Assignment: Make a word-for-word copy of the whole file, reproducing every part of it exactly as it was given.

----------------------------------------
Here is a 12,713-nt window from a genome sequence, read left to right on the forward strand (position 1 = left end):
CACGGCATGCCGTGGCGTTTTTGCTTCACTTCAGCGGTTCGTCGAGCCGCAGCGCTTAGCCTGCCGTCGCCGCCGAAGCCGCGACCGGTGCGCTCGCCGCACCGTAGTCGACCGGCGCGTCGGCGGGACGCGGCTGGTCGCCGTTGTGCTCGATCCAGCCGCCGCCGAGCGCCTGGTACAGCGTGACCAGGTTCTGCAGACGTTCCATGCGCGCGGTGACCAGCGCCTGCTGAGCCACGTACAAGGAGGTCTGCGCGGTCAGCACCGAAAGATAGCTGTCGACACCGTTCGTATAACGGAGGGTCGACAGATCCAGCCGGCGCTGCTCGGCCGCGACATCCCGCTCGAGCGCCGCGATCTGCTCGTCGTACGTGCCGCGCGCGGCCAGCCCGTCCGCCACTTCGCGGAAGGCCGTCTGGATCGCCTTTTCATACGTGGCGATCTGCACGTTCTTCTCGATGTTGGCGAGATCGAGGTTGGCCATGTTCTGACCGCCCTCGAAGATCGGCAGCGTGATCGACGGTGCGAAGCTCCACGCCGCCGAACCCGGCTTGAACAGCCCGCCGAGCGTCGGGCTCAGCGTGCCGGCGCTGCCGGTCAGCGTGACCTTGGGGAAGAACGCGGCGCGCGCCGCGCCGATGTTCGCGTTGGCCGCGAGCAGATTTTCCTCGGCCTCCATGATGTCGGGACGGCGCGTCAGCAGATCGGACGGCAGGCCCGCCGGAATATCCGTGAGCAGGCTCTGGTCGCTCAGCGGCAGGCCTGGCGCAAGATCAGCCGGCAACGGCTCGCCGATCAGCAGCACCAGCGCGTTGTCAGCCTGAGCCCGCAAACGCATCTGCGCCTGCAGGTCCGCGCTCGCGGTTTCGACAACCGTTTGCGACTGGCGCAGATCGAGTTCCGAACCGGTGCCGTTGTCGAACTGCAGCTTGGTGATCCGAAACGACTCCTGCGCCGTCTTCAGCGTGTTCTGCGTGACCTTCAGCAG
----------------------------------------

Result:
Here is a 12,713-nt window from a genome sequence, read left to right on the forward strand (position 1 = left end):
CACGGCATGCCGTGGCGTTTTTGCTTCACTTCAGCGGTTCGTCGAGCCGCAGCGCTTAGCCTGCCGTCGCCGCCGAAGCCGCGACCGGTGCGCTCGCCGCACCGTAGTCGACCGGCGCGTCGGCGGGACGCGGCTGGTCGCCGTTGTGCTCGATCCAGCCGCCGCCGAGCGCCTGGTACAGCGTGACCAGGTTCTGCAGACGTTCCATGCGCGCGGTGACCAGCGCCTGCTGAGCCACGTACAAGGAGGTCTGCGCGGTCAGCACCGAAAGATAGCTGTCGACACCGTTCGTATAACGGAGGGTCGACAGATCCAGCCGGCGCTGCTCGGCCGCGACATCCCGCTCGAGCGCCGCGATCTGCTCGTCGTACGTGCCGCGCGCGGCCAGCCCGTCCGCCACTTCGCGGAAGGCCGTCTGGATCGCCTTTTCATACGTGGCGATCTGCACGTTCTTCTCGATGTTGGCGAGATCGAGGTTGGCCATGTTCTGACCGCCCTCGAAGATCGGCAGCGTGATCGACGGTGCGAAGCTCCACGCCGCCGAACCCGGCTTGAACAGCCCGCCGAGCGTCGGGCTCAGCGTGCCGGCGCTGCCGGTCAGCGTGACCTTGGGGAAGAACGCGGCGCGCGCCGCGCCGATGTTCGCGTTGGCCGCGAGCAGATTTTCCTCGGCCTCCATGATGTCGGGACGGCGCGTCAGCAGATCGGACGGCAGGCCCGCCGGAATATCCGTGAGCAGGCTCTGGTCGCTCAGCGGCAGGCCTGGCGCAAGATCAGCCGGCAACGGCTCGCCGATCAGCAGCACCAGCGCGTTGTCAGCCTGAGCCCGCAAACGCATCTGCGCCTGCAGGTCCGCGCTCGCGGTTTCGACAACCGTTTGCGACTGGCGCAGATCGAGTTCCGAACCGGTGCCGTTGTCGAACTGCAGCTTGGTGATCCGAAACGACTCCTGCGCCGTCTTCAGCGTGTTCTGCGTGACCTTCAGCAG